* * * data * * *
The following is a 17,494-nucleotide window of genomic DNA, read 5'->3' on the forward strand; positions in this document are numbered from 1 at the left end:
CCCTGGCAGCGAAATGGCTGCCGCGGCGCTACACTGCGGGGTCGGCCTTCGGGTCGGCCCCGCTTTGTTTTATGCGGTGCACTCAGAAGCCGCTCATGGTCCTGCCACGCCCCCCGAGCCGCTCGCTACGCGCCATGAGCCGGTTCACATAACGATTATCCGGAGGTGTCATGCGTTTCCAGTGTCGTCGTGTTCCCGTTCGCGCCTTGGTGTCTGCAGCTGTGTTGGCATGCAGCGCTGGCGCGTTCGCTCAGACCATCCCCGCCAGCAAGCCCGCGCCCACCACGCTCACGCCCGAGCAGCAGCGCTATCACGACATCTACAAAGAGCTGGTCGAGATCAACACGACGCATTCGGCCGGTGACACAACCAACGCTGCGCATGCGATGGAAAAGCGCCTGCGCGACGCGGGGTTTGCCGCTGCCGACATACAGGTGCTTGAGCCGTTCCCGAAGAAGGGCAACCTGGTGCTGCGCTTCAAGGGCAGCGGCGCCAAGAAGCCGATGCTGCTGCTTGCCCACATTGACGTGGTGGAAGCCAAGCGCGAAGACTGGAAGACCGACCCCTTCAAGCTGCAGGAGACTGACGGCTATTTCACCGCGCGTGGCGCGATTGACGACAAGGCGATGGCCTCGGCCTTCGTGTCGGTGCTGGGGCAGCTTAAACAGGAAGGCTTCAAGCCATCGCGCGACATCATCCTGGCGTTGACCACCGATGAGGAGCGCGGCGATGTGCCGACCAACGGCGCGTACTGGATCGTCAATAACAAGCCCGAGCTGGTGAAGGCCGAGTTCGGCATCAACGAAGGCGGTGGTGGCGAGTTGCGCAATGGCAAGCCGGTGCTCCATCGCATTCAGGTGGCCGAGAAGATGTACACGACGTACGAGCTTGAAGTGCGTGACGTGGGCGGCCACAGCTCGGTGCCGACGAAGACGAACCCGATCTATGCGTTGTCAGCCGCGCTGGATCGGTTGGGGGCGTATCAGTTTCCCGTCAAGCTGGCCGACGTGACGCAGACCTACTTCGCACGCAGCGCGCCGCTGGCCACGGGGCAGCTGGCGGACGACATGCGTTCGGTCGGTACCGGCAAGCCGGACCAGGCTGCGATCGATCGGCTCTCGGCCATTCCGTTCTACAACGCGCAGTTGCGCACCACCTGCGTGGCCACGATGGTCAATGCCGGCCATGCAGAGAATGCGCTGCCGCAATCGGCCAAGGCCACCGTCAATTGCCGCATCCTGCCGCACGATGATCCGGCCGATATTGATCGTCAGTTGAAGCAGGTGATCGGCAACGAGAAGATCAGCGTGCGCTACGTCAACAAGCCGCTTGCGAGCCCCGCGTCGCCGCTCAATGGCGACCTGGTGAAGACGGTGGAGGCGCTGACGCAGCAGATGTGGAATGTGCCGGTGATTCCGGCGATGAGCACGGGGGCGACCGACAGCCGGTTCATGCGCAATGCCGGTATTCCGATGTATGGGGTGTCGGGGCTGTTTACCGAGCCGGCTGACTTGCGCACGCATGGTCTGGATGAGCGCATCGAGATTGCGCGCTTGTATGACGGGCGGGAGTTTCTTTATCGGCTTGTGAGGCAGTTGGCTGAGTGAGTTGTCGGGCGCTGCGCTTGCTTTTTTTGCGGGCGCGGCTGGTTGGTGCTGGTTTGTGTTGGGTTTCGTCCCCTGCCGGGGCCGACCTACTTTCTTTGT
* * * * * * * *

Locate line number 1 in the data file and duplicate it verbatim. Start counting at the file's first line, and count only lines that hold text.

The following is a 17,494-nucleotide window of genomic DNA, read 5'->3' on the forward strand; positions in this document are numbered from 1 at the left end: